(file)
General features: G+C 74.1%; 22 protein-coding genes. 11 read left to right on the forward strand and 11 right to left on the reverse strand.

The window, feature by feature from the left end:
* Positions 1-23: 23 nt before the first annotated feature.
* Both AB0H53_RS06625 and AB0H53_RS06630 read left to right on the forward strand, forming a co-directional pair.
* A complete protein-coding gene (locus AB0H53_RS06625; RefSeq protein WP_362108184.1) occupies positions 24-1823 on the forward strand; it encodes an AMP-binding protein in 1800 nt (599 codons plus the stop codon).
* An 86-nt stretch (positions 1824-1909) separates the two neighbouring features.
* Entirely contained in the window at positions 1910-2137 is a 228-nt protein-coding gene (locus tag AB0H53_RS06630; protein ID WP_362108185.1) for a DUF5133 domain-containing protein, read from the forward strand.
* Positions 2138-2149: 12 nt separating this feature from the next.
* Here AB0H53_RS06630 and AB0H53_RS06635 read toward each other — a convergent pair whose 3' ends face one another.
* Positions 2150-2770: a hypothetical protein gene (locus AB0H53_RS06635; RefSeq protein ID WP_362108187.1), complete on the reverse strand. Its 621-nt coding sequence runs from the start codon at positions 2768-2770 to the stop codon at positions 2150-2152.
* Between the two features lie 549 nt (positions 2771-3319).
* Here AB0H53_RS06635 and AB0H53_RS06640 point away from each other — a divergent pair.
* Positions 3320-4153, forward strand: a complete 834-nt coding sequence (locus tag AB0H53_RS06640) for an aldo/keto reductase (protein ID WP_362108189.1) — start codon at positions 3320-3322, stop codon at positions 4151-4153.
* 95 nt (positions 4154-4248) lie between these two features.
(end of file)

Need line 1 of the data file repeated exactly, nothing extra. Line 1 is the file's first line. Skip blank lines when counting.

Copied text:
General features: G+C 74.1%; 22 protein-coding genes. 11 read left to right on the forward strand and 11 right to left on the reverse strand.